The effects of heterogeneity in group composition remain a major hurdle to our understanding of collective behavior across disciplines. In social insects, division of labor (DOL) is an emergent, colony-level trait thought to depend on colony composition. Theoretically, behavioral response threshold models have most commonly been employed to investigate the impact of heterogeneity on DOL. However, empirical studies that systematically test their predictions are lacking because they require control over colony composition and the ability to monitor individual behavior in groups, both of which are challenging. Here, we employ automated behavioral tracking in 120 colonies of the clonal raider ant with unparalleled control over genetic, morphological, and demographic composition. We find that each of these sources of variation in colony composition generates a distinct pattern of behavioral organization, ranging from the amplification to the dampening of inherent behavioral differences in heterogeneous colonies. Furthermore, larvae modulate interactions between adults, exacerbating the apparent complexity. Models based on threshold variation alone only partially recapitulate these empirical patterns. However, by incorporating the potential for variability in task efficiency among adults and task demand among larvae, we account for all the observed phenomena. Our findings highlight the significance of previously overlooked parameters pertaining to both larvae and workers, allow the formulation of theoretical predictions for increasing colony complexity, and suggest new avenues of empirical study.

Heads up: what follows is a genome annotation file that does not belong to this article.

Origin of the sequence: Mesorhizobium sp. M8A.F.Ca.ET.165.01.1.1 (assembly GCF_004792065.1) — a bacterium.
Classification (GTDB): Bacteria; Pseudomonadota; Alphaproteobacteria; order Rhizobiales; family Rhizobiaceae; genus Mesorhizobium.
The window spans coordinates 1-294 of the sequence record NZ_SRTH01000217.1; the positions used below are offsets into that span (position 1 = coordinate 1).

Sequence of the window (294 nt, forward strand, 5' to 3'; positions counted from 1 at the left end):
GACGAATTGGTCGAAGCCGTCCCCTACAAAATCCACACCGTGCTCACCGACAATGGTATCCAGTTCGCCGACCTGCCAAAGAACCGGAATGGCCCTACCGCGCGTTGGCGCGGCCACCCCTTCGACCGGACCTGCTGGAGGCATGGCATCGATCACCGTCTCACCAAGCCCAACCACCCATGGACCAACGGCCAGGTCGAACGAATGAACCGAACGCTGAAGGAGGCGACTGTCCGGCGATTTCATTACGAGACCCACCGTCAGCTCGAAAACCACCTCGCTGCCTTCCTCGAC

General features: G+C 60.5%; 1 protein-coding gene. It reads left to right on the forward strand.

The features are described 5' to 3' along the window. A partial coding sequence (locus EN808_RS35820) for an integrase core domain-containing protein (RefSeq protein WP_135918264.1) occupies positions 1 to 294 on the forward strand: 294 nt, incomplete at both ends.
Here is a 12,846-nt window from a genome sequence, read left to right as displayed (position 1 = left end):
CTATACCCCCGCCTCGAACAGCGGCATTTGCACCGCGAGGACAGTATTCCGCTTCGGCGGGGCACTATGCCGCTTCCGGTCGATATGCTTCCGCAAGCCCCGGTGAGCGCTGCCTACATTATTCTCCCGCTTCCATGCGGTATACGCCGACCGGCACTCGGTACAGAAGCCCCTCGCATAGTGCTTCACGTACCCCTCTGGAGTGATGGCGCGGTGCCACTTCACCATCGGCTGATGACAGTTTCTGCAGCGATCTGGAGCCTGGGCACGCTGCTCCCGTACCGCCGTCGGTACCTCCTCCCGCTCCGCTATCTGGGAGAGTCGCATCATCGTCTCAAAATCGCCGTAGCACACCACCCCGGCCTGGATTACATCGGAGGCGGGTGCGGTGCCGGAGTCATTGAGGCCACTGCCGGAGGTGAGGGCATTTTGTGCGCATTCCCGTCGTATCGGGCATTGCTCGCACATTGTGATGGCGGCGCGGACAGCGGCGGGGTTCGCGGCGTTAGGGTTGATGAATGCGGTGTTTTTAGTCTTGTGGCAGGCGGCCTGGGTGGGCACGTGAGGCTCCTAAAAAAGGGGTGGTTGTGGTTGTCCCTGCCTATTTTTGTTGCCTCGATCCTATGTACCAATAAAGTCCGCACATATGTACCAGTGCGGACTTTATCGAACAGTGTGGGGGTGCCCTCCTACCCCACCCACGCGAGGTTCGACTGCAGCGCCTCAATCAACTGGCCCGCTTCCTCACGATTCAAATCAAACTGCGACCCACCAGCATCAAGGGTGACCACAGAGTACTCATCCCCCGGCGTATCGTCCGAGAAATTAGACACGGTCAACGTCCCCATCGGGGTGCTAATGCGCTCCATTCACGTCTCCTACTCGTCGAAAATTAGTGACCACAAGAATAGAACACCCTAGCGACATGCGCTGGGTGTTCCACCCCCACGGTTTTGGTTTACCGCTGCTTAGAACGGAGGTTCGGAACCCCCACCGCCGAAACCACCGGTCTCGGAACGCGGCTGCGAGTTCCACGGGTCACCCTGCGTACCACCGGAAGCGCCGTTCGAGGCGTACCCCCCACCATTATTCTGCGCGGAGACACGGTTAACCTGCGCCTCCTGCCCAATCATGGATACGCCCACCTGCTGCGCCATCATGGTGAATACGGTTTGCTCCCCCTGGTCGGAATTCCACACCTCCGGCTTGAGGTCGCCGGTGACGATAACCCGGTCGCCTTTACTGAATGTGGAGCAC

All Science Journal Classification (ASJC) codes
- Biochemistry, Genetics and Molecular Biology(all)
- Immunology and Microbiology(all)
- Agricultural and Biological Sciences(all)